Muon-catalyzed fusion

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Muon-catalyzed fusion (μCF) is a type of cold nuclear fusion, which means that nuclear fusion can happen at low temperatures and under normal pressure. There need to be 3 particles: a muon, a positively charged triton and a positively charged deuteron. The muon, which has a greater mass (when its not moving) than an electron, drags the heavier triton and the deuteron to it, creating something called a muonic heavy hydrogen ion. This means that the particle is a hydrogen atom with more protons then electrons, that contains a muon, and that contains extra neutrons which make it heavier. This reaction can be done at room temperature or below, such as -270 degrees Celsius.

To create these, a stream of negative muons is sent onto blocks of protium, deuterium and tritium (3 first isotopes of hydrogen). The muon bumps out the electron in the hydrogen atom. Because the electron is replaced, any 2 atoms are bound together. This makes a molecular ion, also called a special muonic molecule. A muon is 207 times more massive then an electron. Because of the difference in mass, the atom changes. Because it is heavier, the atoms in the molecular ion are pressed very tightly together, and then the nuclei, the centers of the atoms, join together. The following process is called nuclear fusion. The 2 nuclei join together and "glue" together. But, their weights do not just add up, a part of their mass is released as energy. This is the energy used.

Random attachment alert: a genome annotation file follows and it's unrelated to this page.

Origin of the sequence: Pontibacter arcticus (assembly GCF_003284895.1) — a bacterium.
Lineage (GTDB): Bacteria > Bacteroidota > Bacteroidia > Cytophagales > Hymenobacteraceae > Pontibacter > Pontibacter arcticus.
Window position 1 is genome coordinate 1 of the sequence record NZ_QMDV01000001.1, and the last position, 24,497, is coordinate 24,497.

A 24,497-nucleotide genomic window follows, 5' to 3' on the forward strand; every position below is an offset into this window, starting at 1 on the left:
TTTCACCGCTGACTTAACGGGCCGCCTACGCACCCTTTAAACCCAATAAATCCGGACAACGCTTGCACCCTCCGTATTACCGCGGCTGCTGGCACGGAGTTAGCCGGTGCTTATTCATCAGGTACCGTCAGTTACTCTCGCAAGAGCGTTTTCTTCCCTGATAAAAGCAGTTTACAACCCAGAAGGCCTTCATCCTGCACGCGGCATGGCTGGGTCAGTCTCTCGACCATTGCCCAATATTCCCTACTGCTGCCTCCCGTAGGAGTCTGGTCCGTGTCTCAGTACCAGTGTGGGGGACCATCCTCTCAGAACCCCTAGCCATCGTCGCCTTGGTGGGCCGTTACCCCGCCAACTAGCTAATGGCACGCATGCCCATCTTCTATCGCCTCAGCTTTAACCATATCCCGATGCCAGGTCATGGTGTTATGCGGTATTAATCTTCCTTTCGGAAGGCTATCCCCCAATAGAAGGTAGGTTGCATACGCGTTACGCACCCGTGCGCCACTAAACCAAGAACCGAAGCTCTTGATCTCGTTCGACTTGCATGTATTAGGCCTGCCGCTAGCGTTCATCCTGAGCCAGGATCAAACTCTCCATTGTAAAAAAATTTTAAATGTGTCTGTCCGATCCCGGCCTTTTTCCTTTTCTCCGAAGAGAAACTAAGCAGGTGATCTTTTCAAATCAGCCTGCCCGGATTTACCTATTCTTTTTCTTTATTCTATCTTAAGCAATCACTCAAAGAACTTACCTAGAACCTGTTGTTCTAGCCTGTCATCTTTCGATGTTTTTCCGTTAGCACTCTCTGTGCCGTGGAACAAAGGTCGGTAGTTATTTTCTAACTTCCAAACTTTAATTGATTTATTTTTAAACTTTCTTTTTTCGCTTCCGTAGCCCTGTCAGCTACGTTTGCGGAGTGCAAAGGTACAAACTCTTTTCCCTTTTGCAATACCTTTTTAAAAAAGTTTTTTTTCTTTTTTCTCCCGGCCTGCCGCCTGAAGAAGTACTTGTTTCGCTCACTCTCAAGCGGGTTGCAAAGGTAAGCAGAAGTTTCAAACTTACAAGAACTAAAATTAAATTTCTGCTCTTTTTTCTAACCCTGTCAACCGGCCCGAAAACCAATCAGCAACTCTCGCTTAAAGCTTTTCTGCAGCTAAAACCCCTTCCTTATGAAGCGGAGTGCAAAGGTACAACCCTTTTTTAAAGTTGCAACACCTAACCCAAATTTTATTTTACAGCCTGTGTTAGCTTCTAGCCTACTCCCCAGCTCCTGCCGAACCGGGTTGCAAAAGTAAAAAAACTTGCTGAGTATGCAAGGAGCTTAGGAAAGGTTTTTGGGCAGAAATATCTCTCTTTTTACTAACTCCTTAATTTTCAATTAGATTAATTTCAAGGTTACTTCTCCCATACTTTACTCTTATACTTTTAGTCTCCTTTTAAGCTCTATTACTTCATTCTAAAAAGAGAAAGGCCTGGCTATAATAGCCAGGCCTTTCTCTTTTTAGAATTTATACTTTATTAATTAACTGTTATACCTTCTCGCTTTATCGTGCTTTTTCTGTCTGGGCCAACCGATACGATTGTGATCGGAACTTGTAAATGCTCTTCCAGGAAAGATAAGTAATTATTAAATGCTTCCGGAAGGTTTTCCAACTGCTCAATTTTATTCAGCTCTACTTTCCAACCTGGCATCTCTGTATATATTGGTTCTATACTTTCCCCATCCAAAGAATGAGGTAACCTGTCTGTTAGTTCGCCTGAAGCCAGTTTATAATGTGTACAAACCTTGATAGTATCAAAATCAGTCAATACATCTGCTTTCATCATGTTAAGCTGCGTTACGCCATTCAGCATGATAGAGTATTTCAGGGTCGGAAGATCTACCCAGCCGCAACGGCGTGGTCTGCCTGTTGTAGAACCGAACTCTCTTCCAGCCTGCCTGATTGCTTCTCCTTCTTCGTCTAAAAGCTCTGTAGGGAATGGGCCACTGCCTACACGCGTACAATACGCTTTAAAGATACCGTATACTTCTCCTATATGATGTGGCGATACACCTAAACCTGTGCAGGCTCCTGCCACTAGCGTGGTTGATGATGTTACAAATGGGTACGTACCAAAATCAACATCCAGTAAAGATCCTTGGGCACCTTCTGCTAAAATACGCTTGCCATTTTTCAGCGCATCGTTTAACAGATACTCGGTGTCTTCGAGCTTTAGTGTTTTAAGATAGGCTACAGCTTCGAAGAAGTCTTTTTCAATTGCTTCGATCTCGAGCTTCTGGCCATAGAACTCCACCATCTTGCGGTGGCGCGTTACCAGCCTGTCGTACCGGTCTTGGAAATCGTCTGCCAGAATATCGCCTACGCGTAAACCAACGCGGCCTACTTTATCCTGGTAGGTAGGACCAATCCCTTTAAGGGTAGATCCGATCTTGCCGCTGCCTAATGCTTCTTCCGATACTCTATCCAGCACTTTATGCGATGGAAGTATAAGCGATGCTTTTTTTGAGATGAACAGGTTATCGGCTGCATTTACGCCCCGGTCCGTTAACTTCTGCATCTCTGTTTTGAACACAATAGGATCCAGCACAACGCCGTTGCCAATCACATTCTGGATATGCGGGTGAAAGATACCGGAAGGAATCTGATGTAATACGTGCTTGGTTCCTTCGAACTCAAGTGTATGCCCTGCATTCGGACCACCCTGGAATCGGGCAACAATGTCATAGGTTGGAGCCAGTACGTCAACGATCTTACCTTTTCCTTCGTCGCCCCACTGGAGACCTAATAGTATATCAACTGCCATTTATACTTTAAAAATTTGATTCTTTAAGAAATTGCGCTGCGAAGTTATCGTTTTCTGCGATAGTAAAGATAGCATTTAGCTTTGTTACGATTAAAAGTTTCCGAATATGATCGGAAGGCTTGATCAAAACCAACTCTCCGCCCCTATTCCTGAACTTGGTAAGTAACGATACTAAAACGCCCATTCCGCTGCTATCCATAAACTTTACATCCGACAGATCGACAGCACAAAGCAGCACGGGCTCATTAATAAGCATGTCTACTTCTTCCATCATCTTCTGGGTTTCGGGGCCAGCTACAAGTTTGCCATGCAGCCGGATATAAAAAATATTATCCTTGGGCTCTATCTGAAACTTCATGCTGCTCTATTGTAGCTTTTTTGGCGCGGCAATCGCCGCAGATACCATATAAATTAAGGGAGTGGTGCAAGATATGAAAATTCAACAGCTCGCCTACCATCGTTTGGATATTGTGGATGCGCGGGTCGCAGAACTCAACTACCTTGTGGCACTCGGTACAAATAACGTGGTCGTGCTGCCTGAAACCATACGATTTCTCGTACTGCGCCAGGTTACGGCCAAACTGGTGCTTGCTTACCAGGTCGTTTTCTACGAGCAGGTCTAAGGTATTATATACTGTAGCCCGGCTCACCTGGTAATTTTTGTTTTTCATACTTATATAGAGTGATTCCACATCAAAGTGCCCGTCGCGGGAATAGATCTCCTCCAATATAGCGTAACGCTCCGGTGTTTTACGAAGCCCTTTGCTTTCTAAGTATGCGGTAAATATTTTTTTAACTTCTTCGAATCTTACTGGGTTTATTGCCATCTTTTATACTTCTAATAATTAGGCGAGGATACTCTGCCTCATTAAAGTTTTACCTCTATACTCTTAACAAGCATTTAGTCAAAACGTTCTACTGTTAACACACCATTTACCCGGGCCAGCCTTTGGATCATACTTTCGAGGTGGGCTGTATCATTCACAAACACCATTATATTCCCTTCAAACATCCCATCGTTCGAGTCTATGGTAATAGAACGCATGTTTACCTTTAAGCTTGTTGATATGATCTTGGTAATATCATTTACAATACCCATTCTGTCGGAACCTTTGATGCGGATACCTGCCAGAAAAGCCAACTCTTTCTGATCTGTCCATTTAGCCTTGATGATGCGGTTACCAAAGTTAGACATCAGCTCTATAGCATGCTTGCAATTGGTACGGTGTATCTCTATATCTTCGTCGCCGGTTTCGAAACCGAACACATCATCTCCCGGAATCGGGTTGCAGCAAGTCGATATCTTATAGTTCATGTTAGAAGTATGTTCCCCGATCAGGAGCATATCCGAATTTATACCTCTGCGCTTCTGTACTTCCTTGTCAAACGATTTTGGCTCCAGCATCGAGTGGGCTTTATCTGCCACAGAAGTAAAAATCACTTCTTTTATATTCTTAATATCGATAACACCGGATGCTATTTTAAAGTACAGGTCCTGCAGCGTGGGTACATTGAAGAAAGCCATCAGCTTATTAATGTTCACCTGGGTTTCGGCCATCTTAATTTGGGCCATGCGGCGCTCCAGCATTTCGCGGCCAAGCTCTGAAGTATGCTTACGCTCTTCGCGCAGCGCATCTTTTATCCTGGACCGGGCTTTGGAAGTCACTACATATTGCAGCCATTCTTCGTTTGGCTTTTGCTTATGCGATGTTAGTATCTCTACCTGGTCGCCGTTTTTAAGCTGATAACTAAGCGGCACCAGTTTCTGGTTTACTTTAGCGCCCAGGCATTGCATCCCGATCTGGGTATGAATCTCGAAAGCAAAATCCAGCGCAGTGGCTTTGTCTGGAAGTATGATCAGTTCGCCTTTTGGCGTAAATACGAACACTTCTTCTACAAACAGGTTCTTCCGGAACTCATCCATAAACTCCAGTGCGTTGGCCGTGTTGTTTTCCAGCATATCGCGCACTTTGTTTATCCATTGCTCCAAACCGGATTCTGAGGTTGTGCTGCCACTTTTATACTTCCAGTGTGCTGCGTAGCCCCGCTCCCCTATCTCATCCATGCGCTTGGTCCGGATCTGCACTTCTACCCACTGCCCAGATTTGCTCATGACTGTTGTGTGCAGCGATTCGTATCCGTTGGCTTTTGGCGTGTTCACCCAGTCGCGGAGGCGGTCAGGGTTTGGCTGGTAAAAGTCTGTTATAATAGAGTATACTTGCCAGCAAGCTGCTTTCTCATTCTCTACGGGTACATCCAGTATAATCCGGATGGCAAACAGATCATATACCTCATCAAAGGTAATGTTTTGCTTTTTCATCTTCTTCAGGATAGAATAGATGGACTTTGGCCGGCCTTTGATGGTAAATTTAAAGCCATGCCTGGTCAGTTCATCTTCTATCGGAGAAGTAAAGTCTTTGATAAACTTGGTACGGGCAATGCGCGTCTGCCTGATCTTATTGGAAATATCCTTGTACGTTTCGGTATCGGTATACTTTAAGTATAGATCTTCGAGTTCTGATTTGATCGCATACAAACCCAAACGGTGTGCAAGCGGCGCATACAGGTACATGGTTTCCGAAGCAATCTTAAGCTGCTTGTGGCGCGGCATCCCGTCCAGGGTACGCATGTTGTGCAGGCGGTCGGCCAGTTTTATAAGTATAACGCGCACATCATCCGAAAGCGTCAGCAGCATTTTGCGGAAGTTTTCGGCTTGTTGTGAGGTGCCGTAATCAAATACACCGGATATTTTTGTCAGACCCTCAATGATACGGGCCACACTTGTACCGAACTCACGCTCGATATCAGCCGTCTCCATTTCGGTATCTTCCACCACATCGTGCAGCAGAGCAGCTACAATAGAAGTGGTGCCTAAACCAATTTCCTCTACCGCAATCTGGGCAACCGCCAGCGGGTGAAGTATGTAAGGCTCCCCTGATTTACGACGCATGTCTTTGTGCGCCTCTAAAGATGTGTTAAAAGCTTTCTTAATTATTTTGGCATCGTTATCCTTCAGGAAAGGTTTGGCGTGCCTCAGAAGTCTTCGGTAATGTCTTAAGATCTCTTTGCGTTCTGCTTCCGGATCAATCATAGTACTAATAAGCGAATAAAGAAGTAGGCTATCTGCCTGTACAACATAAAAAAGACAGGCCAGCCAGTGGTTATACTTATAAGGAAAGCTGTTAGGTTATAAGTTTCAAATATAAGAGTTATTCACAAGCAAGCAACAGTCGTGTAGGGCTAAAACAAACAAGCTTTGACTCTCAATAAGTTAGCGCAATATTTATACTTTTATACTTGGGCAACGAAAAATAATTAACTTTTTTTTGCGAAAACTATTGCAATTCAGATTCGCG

Now, the process continues because the muon is thrown out of the nuclei when they fuse, so it can join other nuclei, which continues the reaction. Sometimes the muon is attached to something else thrown out from the nucleus, and the muon is lost. This stops the reaction.

The good thing about this is that muon-catalyzed fusion uses little energy, and produces much energy. The only problem is that the reaction is not stable, so it does not last a long time, because the muons are lost. This process is still a long way from being used for business.